On our way back, however, we passed those three young men. They were laying face-down in the sand with their hands cuffed behind their backs. I asked the police officer standing guard over them, “Why are they cuffed?”

“Open container on the beach,” he replied.

I felt stunned. The young men had been genuinely friendly. They respected me when I asked them to let me have my date in peace. I also had an open wine bottle on the beach – having no idea that this was prohibited – in plain sight of a different policeman. Yet they’d been arrested for breaking the law, whereas I’d not even been told that what I’d done was wrong. The injustice of that moment shook me to the core. This wasn’t “driving while black,” this was simply “being black.”

But you have to acknowledge that it exists, first.

The invisibility of discrimination and injustice persisted in me until my own experience opened my eyes to the day-to-day reality that black people face in my country. That blindness is a condition that many pale people retain, and I’m sad to say that often, the blindness is willful. I’ve discussed inequality with friends and family members who vehemently deny that it exists, citing a now familiar litany of excuses for police brutality that include: failure to comply with an officer’s orders, resisting arrest (whatever that means), and being a thug, among others. Invariably, when an incident of police brutality occurs and public outcry follows, the bigots and haters trot out the same, tired arguments, attack the character of the victim, and then decry any ensuing acts of violence or property damage – as if looting a store has the moral equivalence of murder. Scratch this hard enough and the racial hatred and mistrust underlying these assumptions of culpability will become obvious.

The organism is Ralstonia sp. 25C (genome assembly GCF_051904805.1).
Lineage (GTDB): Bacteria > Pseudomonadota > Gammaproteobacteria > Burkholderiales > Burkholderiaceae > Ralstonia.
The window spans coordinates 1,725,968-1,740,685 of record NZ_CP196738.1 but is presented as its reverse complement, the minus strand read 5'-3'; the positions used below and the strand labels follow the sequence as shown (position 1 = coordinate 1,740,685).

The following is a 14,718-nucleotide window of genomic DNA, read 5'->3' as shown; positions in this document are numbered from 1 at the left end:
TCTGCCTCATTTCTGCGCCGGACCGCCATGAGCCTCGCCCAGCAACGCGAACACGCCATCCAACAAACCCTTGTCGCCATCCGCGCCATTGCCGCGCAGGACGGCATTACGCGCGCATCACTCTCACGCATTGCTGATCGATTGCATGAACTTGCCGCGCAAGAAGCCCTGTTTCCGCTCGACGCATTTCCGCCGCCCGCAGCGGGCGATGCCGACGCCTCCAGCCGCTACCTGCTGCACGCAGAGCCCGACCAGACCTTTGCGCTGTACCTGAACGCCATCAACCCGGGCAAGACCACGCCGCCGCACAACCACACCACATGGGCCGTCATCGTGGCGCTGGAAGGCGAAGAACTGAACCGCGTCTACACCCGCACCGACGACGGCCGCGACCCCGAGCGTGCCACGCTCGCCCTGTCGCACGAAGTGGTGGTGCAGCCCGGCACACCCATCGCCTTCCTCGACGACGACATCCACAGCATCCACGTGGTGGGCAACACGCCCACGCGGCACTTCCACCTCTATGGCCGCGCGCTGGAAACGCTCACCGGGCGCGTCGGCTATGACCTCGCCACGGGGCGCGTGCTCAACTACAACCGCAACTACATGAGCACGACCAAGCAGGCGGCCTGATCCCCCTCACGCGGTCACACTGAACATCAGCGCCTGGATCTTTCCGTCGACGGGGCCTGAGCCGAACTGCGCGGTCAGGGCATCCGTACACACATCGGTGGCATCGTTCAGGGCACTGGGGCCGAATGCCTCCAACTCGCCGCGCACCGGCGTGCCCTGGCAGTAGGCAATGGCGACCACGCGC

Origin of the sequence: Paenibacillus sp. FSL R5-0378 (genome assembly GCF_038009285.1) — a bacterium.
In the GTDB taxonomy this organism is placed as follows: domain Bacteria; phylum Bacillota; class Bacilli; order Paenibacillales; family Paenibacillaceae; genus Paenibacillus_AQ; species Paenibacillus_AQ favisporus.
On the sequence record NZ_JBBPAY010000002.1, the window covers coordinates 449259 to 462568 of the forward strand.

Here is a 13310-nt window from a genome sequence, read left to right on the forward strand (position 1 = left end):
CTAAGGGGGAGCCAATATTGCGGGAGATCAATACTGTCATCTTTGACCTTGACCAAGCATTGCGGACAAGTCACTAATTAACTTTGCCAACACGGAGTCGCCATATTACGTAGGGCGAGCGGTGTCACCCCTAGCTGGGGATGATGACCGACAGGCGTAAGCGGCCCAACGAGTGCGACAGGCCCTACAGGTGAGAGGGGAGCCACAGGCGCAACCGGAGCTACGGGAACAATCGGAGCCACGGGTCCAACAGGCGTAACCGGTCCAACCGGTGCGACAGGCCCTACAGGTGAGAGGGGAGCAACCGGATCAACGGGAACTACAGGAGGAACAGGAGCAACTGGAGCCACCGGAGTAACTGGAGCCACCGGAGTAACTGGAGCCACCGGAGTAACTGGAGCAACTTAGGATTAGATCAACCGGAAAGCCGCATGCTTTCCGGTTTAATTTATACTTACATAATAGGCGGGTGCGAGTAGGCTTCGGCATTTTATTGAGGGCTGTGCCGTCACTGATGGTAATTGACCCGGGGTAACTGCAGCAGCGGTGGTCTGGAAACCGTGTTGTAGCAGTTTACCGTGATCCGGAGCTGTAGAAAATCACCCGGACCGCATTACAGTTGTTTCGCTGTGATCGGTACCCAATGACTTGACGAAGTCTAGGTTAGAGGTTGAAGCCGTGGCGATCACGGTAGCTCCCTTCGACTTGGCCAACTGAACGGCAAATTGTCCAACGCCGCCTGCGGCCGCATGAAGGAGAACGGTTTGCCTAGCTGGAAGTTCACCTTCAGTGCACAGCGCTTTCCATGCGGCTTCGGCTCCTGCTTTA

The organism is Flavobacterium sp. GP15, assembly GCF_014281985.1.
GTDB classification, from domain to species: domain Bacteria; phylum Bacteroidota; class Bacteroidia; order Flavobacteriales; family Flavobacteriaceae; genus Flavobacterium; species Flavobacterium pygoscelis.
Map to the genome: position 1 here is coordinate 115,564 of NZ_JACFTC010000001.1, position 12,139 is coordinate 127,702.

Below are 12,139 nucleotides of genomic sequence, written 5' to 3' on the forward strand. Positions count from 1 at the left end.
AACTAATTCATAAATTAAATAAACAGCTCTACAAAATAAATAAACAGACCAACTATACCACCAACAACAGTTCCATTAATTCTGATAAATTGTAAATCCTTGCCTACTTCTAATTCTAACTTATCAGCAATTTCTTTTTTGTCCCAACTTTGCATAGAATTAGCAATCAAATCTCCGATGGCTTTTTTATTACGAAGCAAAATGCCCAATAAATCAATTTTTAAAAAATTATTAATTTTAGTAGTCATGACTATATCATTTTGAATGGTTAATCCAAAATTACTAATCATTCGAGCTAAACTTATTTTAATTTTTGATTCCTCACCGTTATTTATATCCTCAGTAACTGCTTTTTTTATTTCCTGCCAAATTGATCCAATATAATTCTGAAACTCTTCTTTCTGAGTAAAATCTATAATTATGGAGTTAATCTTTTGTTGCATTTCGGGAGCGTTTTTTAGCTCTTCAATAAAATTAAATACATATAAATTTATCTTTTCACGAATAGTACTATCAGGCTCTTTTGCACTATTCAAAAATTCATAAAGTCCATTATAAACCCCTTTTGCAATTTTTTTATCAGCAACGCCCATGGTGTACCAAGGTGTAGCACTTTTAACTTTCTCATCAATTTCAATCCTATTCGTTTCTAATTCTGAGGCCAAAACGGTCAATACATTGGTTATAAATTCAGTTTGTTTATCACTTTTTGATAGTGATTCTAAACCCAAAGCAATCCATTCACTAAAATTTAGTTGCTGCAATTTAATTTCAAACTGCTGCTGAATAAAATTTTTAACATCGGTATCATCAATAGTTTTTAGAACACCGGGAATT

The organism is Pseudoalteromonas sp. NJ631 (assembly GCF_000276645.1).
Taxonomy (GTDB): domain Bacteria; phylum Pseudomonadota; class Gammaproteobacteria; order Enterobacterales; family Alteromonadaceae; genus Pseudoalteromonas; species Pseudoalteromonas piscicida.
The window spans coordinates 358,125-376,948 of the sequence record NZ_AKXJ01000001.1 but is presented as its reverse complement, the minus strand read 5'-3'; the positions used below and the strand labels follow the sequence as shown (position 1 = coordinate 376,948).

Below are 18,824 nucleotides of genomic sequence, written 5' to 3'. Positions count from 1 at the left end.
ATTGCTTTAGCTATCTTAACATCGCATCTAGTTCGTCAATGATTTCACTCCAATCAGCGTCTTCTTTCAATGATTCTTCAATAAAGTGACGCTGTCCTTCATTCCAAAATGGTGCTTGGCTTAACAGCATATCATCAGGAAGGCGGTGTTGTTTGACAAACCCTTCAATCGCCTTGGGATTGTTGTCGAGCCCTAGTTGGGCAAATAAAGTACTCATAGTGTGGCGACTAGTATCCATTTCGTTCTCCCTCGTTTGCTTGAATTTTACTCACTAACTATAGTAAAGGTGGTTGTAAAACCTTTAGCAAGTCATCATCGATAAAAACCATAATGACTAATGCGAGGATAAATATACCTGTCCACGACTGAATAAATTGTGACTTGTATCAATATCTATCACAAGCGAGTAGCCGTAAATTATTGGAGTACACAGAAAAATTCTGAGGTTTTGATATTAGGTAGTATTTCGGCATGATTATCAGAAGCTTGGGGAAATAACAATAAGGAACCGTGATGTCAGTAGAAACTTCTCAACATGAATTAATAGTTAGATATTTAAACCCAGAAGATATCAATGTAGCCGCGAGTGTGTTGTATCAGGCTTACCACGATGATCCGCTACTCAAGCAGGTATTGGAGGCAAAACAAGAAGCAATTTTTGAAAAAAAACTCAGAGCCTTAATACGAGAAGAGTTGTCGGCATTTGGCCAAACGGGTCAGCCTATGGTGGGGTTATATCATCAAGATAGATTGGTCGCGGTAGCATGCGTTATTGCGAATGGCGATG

This unwillingness to acknowledge a problem exists is an essential component perpetuating the discrimination and maltreatment of our black brothers and sisters.  However, people of African descent (and I’m a little reluctant to use that term, as we are ALL one people whose origins lay in Africa) have to approach relations with the law in a very different manner than pale people like me. At the root of their concern is a presumption of guilt, rather than of innocence.